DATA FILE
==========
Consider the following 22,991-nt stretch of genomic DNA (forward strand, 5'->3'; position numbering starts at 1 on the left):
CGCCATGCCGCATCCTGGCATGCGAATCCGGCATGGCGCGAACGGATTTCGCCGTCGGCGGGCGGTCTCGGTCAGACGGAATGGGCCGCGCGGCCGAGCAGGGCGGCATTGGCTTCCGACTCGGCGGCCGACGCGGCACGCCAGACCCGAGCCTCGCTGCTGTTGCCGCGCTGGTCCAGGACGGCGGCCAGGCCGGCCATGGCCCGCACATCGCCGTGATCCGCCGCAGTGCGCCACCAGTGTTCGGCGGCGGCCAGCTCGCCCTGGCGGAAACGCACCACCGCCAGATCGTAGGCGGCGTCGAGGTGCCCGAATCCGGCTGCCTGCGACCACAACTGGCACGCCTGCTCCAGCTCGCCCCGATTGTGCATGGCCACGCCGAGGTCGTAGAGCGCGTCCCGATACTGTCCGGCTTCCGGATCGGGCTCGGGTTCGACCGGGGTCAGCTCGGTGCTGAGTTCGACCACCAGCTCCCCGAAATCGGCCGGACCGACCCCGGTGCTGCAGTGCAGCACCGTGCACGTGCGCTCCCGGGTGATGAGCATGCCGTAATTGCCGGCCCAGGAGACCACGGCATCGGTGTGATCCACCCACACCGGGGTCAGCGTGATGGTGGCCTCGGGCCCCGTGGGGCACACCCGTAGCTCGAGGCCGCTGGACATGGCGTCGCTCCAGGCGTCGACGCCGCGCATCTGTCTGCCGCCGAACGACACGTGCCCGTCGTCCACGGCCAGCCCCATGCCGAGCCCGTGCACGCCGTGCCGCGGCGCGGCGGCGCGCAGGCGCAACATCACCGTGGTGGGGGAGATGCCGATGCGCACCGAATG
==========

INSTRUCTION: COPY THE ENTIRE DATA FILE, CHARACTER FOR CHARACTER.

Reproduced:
Consider the following 22,991-nt stretch of genomic DNA (forward strand, 5'->3'; position numbering starts at 1 on the left):
CGCCATGCCGCATCCTGGCATGCGAATCCGGCATGGCGCGAACGGATTTCGCCGTCGGCGGGCGGTCTCGGTCAGACGGAATGGGCCGCGCGGCCGAGCAGGGCGGCATTGGCTTCCGACTCGGCGGCCGACGCGGCACGCCAGACCCGAGCCTCGCTGCTGTTGCCGCGCTGGTCCAGGACGGCGGCCAGGCCGGCCATGGCCCGCACATCGCCGTGATCCGCCGCAGTGCGCCACCAGTGTTCGGCGGCGGCCAGCTCGCCCTGGCGGAAACGCACCACCGCCAGATCGTAGGCGGCGTCGAGGTGCCCGAATCCGGCTGCCTGCGACCACAACTGGCACGCCTGCTCCAGCTCGCCCCGATTGTGCATGGCCACGCCGAGGTCGTAGAGCGCGTCCCGATACTGTCCGGCTTCCGGATCGGGCTCGGGTTCGACCGGGGTCAGCTCGGTGCTGAGTTCGACCACCAGCTCCCCGAAATCGGCCGGACCGACCCCGGTGCTGCAGTGCAGCACCGTGCACGTGCGCTCCCGGGTGATGAGCATGCCGTAATTGCCGGCCCAGGAGACCACGGCATCGGTGTGATCCACCCACACCGGGGTCAGCGTGATGGTGGCCTCGGGCCCCGTGGGGCACACCCGTAGCTCGAGGCCGCTGGACATGGCGTCGCTCCAGGCGTCGACGCCGCGCATCTGTCTGCCGCCGAACGACACGTGCCCGTCGTCCACGGCCAGCCCCATGCCGAGCCCGTGCACGCCGTGCCGCGGCGCGGCGGCGCGCAGGCGCAACATCACCGTGGTGGGGGAGATGCCGATGCGCACCGAATG